Glasgow Film Festival 2019: a vital antidote to one-size cinema

This year’s programme was about more than just big-ticket premieres, offering local filmgoers precious access to word-of-mouth independent movies – an opportunity all the more welcome amidst the current battles over distribution models and windows.

Rebecca Harrison

Web exclusive

The opening gala of the 2019 Glasgow Film Festival

The opening gala of the 2019 Glasgow Film Festival
Credit: Courtesy Pete Copeland / Glasgow Film Festival on Flickr

Word on the block following the launch of the 2019 Glasgow Film Festival programme was that the fare was ‘underwhelming’ and maybe not up to much compared to the 2018 edition. Certainly, it lacked the names-in-lights glamour of Lynne Ramsay’s You Were Never Really Here, or the intrigue of Karen Gillan’s directorial debut The Party’s Just Beginning. But as GFF proved this year, programming is not all about the stars that burn the brightest. The event’s various strands formed a constellation of indie films, festival-circuit darlings and old favourites that lit up screens across the city and packed out theatres for 12 days of cinema.

On the 16-strand programme were three world, 90 UK and 31 Scottish premieres, a wealth of ‘special event’ films and the addition of the city’s newest cinema, the Everyman. While the scale of the line-up felt baggy when taken as a whole, with the different strands compiled like abstract images in a Vertov montage (Modern Families next to Belgian Cinema intercut with FrightFest), the broad range of genres and voices offered something for local filmgoers eager to sit outside the comfort zone of the multiplex. And, of course, the real delights of montage are the stories and meanings that we make for ourselves without being told how to interpret the images.

Patterns emerged in unexpected places. The painful joys of teenage experience skated off the roof and hit you in the face in indie-brat festival opener Mid90s, achingly funny Eighth Grade and the explosive boxing drama Float Like a Butterfly. Memories were lost and regained in Agnieszka Smoczyńska’s anxious psychodrama Fugue and Carol Morley’s esoteric murder mystery Out of Blue. Over two days audiences could also compare Dev Patel’s performances in Hotel Mumbai and The Wedding Guest – and probably conclude that both films were ultimately carried by an enormously empathic actor in need of better advice when choosing his scripts.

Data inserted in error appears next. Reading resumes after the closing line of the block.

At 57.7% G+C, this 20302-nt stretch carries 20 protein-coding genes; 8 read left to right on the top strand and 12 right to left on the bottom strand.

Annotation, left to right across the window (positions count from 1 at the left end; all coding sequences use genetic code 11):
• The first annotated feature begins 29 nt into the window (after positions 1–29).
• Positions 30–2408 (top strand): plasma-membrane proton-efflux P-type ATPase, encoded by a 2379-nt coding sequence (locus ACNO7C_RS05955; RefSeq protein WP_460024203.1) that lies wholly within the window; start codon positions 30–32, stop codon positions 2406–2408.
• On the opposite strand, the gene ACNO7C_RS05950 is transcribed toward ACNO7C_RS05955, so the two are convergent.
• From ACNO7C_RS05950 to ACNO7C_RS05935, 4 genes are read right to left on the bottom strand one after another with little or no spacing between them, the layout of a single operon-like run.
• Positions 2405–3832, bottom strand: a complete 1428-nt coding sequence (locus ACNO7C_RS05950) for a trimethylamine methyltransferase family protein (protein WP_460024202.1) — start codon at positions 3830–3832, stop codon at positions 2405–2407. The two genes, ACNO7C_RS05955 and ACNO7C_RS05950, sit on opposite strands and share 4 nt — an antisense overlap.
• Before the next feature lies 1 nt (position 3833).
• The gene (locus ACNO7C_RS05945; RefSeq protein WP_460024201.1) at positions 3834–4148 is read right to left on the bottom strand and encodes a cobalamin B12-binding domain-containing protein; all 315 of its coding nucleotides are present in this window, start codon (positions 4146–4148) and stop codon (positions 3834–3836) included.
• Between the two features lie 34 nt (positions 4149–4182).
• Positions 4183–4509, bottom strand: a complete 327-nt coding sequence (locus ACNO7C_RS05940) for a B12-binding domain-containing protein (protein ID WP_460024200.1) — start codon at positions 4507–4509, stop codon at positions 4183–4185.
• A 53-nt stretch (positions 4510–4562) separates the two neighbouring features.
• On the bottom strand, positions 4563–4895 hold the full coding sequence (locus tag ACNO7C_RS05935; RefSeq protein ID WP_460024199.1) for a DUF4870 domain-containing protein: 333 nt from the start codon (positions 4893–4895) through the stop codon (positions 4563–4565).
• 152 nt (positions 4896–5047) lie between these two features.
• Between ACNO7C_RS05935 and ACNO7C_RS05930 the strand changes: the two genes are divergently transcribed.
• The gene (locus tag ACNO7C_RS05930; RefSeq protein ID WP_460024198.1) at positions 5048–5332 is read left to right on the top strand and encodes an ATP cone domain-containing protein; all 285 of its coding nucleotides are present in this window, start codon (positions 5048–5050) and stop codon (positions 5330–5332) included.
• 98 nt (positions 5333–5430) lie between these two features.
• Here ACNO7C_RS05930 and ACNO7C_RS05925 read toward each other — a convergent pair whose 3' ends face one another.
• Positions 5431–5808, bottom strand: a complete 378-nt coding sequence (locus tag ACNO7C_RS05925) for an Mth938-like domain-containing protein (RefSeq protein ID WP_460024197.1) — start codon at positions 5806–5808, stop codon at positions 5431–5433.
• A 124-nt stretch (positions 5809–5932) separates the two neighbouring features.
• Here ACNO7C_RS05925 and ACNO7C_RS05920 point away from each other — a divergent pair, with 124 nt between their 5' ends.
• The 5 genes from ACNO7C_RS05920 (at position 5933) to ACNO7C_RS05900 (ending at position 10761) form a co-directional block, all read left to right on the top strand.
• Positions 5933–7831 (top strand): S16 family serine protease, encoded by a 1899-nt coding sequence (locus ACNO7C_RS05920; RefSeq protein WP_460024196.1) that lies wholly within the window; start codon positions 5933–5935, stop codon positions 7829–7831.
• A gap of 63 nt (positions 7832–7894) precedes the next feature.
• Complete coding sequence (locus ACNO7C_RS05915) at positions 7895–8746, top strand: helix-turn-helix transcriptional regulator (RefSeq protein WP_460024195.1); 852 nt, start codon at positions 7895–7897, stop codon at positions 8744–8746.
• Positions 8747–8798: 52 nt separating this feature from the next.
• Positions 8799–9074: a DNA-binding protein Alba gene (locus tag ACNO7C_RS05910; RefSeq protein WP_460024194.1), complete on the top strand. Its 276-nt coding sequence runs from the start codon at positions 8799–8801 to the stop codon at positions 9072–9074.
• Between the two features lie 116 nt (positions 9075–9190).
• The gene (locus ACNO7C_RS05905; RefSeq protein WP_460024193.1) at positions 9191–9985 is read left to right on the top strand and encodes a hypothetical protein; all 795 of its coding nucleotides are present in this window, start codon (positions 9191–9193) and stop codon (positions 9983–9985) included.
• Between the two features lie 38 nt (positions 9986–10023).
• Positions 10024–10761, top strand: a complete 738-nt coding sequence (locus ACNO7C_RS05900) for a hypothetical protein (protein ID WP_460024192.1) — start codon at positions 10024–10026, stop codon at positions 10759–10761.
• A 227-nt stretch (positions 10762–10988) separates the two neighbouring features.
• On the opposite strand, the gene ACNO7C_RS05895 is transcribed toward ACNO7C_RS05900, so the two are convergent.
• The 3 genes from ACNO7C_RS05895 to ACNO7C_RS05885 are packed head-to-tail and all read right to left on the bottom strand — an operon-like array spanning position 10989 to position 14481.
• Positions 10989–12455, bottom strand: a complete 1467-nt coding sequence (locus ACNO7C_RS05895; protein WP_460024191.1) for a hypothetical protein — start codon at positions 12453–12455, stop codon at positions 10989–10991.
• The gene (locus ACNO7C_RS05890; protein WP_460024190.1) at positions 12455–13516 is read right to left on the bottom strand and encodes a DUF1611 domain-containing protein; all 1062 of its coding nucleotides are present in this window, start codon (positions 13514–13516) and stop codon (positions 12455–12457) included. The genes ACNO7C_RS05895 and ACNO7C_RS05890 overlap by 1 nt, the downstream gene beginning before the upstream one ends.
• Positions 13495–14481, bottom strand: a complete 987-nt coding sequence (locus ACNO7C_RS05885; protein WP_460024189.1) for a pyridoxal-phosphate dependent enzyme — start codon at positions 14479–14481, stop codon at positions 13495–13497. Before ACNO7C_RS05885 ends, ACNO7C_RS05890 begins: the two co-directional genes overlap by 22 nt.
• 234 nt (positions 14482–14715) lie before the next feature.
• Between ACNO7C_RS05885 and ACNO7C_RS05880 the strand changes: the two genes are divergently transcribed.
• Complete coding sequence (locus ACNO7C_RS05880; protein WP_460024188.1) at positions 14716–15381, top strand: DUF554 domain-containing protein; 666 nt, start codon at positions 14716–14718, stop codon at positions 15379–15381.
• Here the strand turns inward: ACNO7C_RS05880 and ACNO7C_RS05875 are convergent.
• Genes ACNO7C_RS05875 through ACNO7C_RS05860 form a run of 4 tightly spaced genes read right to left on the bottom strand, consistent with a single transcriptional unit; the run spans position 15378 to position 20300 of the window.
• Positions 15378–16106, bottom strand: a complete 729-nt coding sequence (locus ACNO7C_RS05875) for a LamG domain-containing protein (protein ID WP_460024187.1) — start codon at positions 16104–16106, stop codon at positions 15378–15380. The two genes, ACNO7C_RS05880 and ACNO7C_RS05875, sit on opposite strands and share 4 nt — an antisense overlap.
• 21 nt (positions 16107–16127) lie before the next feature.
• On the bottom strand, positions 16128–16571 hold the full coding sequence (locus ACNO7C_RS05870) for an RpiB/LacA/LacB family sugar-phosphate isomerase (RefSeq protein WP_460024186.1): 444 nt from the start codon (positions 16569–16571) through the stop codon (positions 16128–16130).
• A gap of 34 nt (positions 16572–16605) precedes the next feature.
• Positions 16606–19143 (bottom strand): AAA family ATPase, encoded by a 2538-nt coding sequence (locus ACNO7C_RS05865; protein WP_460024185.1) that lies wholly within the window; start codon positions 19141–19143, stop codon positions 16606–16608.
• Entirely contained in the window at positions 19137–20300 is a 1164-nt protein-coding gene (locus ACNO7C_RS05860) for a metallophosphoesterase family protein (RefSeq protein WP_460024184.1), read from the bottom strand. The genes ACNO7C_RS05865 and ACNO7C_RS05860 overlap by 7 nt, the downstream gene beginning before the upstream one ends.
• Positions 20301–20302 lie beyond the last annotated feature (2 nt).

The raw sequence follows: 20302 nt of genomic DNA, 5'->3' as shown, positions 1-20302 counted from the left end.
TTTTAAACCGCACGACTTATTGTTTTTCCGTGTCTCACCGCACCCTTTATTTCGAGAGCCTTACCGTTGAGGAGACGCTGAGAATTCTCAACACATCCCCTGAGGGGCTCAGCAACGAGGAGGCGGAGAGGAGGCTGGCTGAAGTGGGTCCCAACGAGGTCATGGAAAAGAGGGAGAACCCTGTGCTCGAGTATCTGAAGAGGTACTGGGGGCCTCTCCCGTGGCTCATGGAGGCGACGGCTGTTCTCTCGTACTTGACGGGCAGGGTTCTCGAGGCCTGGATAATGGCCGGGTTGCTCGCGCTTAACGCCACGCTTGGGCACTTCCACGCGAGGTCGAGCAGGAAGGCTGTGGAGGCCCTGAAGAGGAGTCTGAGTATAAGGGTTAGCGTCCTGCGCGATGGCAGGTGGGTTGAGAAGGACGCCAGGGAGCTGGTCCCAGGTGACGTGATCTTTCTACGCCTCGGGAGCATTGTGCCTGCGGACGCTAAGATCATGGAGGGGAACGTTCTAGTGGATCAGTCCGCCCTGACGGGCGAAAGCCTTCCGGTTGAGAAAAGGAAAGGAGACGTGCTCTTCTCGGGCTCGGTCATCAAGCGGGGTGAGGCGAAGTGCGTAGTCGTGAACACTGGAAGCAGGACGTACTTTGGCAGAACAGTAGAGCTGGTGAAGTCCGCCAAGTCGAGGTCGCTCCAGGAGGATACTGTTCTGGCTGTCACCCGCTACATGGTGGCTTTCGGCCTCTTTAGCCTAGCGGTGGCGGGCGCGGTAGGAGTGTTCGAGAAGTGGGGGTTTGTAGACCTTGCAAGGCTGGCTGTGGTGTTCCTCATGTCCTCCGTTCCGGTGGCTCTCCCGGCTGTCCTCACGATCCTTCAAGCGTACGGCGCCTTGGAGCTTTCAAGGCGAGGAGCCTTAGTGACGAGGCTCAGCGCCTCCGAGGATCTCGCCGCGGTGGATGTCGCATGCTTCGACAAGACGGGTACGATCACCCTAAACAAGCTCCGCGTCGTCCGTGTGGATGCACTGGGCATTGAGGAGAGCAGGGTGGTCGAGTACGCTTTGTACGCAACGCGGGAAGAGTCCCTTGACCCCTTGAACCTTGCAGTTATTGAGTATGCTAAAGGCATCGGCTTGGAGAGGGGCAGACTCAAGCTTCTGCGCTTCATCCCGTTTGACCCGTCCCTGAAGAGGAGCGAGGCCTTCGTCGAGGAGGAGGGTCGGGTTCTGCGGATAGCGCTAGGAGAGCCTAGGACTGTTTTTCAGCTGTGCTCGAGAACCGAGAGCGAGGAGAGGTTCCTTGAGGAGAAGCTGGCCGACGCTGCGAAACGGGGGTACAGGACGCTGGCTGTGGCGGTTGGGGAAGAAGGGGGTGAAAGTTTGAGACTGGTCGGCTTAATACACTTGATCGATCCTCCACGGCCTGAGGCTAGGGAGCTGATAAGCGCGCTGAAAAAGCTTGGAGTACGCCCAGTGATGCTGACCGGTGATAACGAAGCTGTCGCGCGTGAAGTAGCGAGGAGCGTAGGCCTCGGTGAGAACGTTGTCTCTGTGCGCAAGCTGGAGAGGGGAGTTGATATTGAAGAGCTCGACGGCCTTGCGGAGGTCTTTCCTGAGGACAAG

Carol Morley on stage for a Q&A after the Glasgow Film Festival screening of Out of Blue (2018)

Carol Morley on stage for a Q&A after the Glasgow Film Festival screening of Out of Blue (2018)
Credit: Courtesy Glasgow Film Festival on Flickr

All of these films, and many others on the programme besides, had previously played at other international festivals, including Cannes last May, or Toronto last September. But as the Great Distribution Wars of 2019 heat up, GFF’s programming is a welcome reminder that some exhibitors are truly invested in serving their audiences. Whatever your opinion on the Spielberg vs Netflix debacle, its impact is already resonating throughout the industry. On 5 March, Picturehouse announced a new policy demanding films have a theatrical window of 16 weeks, with the gap between cinema and home entertainment releases shutting out Netflix-distributed movies such as Roma. But it also excludes films distributed by cinephile sweethearts (and Picturehouse exhibition rivals) Curzon. The future of arthouse and indie cinema on the big screen looks bleaker with every anti-Netflix hand grenade that exhibitors throw a little too close to their own feet.